Prophets, Prophecy, and Prophetic Texts in Second Temple Judaism

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Michael Floyd, Robert D. Haak
A&C Black, 2006 M02 28 - 324 páginas
The emergence of prophetic literature in Israel, of the sort represented in the Latter Prophets section of the Jewish biblical canon, is often described as the natural goal or outcome of the historical development of Israelite prophecy. However, similar prophetic traditions in similar surrounding cultures did not produce anything truly analogous to the biblical prophetic books. There is thus no inherent reason for Israelite prophecy to have developed in such a way. This book alternatively proposes that the production of this kind of prophetic literature was conditioned by the particular circumstances of the early Second Temple period, when most of it was written. To understand how this particular kind of prophetic literature flourished at this particular time, and then gave way to prophetic literature of a very different sort (i.e., apocalyptic), the phenomenon of prophetic intermediation will be considered in relation to three aspects of historical change: the world view in terms of which divine agency was imagined, the demographics of the religious community, and the sociological domain and function of the scribal elite.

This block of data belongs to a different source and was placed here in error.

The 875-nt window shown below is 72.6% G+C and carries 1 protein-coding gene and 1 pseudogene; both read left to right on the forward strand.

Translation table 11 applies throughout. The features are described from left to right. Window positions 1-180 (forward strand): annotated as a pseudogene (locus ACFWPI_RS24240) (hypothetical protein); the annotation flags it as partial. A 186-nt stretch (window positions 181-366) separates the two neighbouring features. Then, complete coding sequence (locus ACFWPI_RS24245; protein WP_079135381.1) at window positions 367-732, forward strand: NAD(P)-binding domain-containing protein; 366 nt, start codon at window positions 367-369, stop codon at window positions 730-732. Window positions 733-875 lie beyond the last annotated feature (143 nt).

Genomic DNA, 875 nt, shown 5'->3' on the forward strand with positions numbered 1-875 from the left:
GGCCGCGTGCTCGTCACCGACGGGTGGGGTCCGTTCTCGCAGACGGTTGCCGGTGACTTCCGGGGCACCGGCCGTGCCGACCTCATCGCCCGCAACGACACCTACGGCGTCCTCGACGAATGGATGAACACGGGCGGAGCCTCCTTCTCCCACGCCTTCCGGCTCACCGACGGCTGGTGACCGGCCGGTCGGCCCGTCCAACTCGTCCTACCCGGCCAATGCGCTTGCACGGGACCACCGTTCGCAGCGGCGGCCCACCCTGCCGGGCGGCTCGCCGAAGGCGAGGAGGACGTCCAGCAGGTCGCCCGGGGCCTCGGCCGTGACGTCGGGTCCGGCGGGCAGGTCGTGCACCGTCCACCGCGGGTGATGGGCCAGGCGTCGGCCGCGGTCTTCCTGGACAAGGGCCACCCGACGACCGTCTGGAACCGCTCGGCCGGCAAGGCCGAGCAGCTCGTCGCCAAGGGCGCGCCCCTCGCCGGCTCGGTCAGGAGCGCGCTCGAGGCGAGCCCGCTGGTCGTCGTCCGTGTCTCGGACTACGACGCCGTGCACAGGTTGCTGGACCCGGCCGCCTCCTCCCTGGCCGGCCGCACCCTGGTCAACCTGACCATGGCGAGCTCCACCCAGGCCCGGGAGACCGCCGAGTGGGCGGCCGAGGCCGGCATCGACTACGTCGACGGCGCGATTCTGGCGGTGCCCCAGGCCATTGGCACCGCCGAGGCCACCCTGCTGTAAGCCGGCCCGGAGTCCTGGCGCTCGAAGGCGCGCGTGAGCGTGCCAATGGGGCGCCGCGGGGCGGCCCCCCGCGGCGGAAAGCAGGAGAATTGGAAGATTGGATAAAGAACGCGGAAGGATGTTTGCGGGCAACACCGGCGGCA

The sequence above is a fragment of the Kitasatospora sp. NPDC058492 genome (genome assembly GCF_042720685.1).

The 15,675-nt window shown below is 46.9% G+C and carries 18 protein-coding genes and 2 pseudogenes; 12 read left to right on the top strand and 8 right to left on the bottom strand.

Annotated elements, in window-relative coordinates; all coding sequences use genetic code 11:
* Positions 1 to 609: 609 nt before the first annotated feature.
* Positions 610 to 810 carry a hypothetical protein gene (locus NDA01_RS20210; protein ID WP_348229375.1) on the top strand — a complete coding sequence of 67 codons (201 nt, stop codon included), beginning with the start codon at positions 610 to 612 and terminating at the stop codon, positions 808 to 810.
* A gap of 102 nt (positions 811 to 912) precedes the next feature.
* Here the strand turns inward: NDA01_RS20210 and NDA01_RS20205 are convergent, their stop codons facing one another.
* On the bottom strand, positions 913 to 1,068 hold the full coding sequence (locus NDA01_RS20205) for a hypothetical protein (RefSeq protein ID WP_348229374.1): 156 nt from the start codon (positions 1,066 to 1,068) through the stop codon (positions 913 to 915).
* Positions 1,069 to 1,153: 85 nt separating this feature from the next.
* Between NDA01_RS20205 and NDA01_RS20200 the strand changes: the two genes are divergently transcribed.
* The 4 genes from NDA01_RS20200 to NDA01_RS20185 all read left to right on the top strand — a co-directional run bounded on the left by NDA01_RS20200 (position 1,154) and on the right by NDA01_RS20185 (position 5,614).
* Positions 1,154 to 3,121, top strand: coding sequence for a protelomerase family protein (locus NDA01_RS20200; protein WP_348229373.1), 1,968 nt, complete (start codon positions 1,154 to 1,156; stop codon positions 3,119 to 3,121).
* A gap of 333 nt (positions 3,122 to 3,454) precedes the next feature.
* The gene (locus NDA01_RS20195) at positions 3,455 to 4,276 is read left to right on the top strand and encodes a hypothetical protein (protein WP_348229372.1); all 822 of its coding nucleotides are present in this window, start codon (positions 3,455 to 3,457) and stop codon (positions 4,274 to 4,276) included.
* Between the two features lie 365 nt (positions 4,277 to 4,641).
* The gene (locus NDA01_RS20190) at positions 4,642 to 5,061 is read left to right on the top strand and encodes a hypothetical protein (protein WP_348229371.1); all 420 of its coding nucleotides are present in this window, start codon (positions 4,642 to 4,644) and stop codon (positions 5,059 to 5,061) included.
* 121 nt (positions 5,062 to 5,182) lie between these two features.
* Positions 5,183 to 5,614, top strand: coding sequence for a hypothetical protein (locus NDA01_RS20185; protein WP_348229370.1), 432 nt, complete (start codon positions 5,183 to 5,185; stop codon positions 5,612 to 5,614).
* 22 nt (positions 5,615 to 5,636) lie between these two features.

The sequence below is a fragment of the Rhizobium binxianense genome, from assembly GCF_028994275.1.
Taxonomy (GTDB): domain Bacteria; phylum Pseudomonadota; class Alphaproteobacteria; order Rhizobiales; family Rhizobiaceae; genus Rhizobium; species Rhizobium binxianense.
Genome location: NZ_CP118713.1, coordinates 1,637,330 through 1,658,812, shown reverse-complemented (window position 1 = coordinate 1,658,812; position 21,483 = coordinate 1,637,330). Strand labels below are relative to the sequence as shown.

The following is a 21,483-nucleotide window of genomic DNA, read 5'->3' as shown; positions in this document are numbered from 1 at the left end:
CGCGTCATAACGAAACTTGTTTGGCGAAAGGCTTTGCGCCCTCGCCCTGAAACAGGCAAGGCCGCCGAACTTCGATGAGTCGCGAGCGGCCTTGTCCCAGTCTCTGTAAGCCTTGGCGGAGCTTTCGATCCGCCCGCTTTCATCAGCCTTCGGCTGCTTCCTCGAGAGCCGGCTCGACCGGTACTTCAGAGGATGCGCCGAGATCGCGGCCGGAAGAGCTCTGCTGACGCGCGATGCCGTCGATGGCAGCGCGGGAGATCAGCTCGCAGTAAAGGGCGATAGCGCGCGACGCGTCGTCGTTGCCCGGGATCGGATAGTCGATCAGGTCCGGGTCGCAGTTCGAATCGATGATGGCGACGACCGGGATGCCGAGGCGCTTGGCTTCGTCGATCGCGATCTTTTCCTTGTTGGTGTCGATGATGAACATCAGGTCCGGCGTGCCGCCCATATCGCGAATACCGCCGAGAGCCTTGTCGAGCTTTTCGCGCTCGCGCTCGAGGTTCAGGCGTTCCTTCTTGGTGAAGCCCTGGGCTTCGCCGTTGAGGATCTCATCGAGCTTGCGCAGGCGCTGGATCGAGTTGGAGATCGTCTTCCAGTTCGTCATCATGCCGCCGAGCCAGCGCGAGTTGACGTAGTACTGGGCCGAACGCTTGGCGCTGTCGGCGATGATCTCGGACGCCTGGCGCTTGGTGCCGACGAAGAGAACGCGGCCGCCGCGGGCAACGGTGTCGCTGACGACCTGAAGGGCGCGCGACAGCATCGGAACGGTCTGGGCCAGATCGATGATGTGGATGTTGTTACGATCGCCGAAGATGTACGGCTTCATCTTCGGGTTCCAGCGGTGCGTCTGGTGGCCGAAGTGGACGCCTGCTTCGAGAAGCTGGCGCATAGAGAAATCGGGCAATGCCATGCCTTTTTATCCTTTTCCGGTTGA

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Contenido

THE DUBIOUS IMAGE OF PROPHECY
26
A THEOLOGICAL CONCEPT
42
THE TRANSITION FROM THE SPOKEN
63
THE ROLE OF PROPHECY AND PROPHETS IN THE CHRONICLERS WORLD
80
INVOKING THE PROPHETS IN ZECHARIAH AND BEN SIRA
120
PROPHETS AND PROPHECY IN THE BOOK OF BEN SIRA
135
PHILOS PERSONAL EXPERIENCE AND THE PERSISTENCE OF PROPHECY
194
PROPHETS AND PROPHECY IN JOSEPHUS
210
THUS SPAKE THE PROPHET JOSEPHUS
240
THE PRODUCTION OF PROPHETIC BOOKS IN
276
Index of References
298
Index of Authors
319
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Acerca del autor (2006)

Michael Floyd is Professor at El Centro de Estudios Teológicos, Santo Domingo, Dominican Republic.


Robert D. Haak is Professor of Religion, Augustana College, Rock Island, Illinois.

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